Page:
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A tale of Tales of the Arabian Nights

Tom Armitage tries to become un-lost in Tales of the Arabian Nights

Last night Tom, Martha, Ed, Kevan and I spent three hours exploring the world of Tales of the Arabian Nights (3rd edition, Z-Man Games 2009). It was memorable. TOTAN is not a great game, it’s certainly not a gamey game, but it’s an extraordinary thing: a colossal, intricate and beautiful story generator with a board. It is the work of a mad genius, who you will encounter on table B and you should probably choose to beat him soundly.

Stories were told: comedies, tragedies, and a great deal of laughter at the misfortune of others. At one point I had become scorned, so I opted to undertake a long pilgrimage to serve penance for my deeds (and remove the negative status and its equally negative modifiers). The very next turn—having not yet started the pilgrimage—I became scorned again. Tom spent most of the game imprisoned, and having finally got out of prison he immediately became lost. Ed was simultaneously respected and scorned, and crippled, and envious which meant he had to rob everyone he met. Martha attacked almost everything which got her outlawed, and then she became accursed and grief-stricken, possibly as a result. People became amazingly rich and then astoundingly poor, often in quick succession. By the end Kevan was an ape with a flying carpet and I was insane. You may understand why.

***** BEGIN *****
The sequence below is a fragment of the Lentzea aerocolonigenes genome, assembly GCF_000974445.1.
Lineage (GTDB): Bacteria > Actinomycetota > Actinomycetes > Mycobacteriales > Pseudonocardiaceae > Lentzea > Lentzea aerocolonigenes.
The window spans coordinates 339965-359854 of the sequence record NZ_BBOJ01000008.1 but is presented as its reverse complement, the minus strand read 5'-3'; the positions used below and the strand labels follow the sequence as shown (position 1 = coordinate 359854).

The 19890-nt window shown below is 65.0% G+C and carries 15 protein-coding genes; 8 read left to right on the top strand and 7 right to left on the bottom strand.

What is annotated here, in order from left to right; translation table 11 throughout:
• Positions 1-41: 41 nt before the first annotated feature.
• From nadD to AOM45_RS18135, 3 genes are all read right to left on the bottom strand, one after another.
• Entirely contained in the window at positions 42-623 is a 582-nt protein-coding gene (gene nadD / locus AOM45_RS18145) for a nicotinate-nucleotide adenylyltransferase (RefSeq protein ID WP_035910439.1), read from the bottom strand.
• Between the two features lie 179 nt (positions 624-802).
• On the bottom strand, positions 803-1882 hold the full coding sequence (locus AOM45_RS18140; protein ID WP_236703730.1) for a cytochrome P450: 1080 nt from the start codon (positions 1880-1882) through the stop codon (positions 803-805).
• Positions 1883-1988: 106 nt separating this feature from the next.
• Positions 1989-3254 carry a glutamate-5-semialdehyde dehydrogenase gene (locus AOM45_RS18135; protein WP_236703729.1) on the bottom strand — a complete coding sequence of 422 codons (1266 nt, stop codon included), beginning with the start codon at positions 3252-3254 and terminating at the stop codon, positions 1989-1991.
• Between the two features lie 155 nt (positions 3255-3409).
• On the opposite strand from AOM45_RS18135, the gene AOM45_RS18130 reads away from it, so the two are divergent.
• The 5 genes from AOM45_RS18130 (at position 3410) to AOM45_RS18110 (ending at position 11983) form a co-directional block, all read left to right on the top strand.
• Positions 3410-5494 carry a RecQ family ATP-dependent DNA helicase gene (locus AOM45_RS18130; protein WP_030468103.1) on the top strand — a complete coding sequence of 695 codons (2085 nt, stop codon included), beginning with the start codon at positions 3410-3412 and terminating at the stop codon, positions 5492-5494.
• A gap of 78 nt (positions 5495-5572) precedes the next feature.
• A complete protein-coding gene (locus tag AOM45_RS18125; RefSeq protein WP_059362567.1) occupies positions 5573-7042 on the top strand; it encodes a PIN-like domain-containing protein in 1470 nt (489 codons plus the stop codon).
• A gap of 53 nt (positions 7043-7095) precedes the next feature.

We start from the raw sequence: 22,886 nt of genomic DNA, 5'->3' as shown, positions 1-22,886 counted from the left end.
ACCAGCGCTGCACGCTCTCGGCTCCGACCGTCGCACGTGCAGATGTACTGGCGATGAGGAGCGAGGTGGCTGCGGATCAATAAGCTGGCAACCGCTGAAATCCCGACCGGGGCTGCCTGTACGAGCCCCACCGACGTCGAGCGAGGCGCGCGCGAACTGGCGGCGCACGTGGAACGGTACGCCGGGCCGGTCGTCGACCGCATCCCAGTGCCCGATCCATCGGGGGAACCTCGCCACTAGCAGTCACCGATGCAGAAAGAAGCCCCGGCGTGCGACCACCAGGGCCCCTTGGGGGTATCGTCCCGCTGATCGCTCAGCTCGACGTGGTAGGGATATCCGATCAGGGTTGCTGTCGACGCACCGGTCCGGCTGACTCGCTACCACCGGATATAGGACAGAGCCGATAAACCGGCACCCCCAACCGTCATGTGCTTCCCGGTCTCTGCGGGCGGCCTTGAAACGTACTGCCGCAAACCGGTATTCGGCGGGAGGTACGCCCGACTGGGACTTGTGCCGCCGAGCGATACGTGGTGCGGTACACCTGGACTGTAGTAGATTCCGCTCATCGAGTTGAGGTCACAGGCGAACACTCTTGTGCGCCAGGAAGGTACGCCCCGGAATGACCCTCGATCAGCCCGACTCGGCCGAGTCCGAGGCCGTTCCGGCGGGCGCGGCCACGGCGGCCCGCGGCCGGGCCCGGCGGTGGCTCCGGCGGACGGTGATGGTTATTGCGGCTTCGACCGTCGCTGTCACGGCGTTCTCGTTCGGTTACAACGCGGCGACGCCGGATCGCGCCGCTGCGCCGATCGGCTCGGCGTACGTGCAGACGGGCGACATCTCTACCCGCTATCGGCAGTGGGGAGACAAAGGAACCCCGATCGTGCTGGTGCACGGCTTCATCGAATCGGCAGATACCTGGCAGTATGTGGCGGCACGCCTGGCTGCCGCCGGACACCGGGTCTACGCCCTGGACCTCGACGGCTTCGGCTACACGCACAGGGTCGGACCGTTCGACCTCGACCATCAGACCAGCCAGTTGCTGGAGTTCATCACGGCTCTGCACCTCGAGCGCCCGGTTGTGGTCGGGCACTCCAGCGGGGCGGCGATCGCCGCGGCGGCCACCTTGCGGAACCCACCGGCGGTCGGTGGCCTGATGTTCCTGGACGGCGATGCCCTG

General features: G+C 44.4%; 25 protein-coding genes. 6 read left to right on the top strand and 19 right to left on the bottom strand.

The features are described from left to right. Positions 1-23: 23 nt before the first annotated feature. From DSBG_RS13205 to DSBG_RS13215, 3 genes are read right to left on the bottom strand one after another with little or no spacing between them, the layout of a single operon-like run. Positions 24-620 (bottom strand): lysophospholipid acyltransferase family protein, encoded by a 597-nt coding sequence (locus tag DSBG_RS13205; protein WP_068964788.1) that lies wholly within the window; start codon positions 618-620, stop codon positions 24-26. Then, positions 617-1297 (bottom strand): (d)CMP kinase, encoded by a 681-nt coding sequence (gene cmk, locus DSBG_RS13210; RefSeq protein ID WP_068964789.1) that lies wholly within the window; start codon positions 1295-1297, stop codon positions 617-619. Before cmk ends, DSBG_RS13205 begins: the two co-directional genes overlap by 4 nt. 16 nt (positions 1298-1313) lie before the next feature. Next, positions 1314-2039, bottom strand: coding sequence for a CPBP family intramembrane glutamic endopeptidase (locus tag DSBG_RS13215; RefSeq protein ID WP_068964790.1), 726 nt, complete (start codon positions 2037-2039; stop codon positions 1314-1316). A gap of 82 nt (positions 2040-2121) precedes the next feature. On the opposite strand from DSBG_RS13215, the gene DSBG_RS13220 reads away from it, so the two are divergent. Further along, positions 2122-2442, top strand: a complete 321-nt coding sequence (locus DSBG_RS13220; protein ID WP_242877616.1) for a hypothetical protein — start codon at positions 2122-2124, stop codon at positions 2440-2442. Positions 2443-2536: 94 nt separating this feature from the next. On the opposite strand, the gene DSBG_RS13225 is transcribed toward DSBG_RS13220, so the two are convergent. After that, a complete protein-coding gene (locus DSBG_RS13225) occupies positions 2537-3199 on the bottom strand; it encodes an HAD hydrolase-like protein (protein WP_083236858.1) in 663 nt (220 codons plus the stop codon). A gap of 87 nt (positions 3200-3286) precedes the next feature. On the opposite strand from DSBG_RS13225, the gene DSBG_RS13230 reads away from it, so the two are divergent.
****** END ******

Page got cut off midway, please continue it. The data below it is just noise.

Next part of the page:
It’s not a game that rewards tactical play. I’m not sure there are any tactics at all, it’s more a matter of keeping track of all your various skills and statuses. TOTAN is basically a collection of really, really clever mechanics and a brilliantly written book of 2600 individual storylets, and a lot of gorgeous components, that just about hang together to make a game. The main problems with the first edition—the lack of a sense of competition, the lack of interaction between players—are actually worse in this version, and the fourteen reaction matrices, mind-boggling in their complexity twenty-five years ago, seem now to beg for a nice bit of Javascript to sort it all out. But in the thick of play it hardly seems to matter, and it’s still got the rule that if you are grief-stricken (a bad thing), have the Storytelling skill and are in the same space as another player then you can make them grief-stricken as well. That more or less sums up the game: it’s kind of a pointless rule, and it doesn’t come into play very often, but it makes me grin every time I think of it.

Kevan snuck in a crafty win just as we were about to break for the evening, despite or perhaps because he had been turned into an ape. If there are tactics then I suspect he was the person who found them. I also suspect he may be keeping them to himself.

Would play again in a heartbeat, but then it’s a game that could have been designed for me and I played my copy of the first edition to death in the late 80s. Unique, quite bonkers, and delirious fun.


Categorised as: board games | play | story games


One Comment

  1. […] send an email round to the group with a summary of what we’ve learned—the overview of Tales of the Arabian Nights 3e a few weeks back was one of them. Here’s another, and there may be […]

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